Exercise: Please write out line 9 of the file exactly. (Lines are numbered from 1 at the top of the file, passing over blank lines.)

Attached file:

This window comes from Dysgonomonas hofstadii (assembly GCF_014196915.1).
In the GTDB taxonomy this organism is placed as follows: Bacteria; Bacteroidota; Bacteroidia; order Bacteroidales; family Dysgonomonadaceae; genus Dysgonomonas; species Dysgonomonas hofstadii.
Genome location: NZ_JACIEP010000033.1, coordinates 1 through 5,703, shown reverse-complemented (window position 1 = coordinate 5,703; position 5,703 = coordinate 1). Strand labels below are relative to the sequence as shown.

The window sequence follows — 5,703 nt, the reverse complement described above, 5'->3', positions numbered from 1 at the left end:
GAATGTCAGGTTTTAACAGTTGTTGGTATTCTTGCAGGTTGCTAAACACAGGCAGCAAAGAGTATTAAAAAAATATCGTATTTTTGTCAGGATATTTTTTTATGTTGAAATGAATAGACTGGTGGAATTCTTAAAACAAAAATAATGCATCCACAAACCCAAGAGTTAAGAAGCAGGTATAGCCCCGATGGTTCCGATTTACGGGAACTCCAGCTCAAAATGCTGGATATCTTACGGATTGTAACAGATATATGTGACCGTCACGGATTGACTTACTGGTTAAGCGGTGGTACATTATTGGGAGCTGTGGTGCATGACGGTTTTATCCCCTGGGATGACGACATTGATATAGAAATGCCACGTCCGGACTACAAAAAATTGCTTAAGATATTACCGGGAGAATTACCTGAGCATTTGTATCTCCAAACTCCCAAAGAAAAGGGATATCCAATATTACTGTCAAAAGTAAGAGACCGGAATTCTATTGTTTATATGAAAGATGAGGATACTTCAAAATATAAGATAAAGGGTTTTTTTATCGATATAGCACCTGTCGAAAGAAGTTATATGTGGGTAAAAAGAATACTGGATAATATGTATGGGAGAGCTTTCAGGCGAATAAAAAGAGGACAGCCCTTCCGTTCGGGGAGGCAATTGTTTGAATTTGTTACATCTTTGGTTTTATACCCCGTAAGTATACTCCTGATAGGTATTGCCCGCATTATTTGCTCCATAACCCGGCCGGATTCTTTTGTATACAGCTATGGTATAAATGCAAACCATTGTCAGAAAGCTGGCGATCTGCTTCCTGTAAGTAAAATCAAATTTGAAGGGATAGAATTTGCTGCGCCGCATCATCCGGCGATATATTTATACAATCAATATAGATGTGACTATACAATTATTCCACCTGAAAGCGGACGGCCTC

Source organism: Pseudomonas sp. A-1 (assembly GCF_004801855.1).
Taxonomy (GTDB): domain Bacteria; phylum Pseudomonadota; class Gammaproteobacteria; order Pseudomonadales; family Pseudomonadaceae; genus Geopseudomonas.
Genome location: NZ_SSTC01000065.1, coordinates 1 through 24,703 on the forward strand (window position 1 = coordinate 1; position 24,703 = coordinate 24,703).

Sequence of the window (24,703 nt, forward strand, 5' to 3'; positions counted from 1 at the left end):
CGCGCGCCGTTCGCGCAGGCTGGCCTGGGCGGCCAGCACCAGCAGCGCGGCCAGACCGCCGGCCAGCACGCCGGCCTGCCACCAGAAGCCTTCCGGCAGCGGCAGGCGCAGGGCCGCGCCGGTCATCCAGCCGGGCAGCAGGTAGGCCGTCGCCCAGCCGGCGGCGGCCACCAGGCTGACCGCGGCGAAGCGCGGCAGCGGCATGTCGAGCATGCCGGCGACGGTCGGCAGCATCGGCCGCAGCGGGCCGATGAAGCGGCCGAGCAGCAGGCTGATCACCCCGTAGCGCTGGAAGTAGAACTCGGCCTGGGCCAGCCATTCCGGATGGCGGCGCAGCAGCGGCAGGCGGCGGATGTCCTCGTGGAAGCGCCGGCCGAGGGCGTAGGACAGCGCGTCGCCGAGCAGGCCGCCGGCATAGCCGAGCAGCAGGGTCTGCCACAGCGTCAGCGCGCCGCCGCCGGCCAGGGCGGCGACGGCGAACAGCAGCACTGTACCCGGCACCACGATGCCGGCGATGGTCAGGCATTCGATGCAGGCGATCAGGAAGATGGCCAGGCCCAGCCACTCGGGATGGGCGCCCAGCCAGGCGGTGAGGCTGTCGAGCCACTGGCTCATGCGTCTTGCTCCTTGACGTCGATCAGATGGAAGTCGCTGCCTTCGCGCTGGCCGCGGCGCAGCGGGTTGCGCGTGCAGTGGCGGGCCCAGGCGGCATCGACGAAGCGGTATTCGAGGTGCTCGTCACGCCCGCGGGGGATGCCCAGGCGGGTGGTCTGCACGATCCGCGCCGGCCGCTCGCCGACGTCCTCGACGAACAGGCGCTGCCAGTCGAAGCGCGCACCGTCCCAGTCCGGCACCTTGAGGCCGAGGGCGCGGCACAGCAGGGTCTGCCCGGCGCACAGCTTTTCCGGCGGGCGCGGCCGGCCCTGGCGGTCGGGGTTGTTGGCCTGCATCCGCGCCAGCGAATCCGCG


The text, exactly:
Sequence of the window (24,703 nt, forward strand, 5' to 3'; positions counted from 1 at the left end):